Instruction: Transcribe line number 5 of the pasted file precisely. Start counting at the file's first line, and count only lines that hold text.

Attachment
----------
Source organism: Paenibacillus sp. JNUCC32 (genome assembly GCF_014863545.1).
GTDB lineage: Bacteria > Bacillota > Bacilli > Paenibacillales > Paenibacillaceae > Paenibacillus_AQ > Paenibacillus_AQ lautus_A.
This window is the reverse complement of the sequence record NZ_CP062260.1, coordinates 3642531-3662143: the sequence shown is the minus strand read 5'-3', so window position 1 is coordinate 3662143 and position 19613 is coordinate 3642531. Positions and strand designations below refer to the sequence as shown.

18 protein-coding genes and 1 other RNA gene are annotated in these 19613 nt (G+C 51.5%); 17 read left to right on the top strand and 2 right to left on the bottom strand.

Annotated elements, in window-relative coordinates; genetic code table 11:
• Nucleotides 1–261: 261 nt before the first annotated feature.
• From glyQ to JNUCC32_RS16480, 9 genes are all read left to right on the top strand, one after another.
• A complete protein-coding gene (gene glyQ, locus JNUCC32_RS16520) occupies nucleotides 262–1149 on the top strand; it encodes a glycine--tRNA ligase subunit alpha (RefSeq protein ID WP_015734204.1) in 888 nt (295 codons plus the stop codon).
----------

Annotated elements, in window-relative coordinates; genetic code table 11: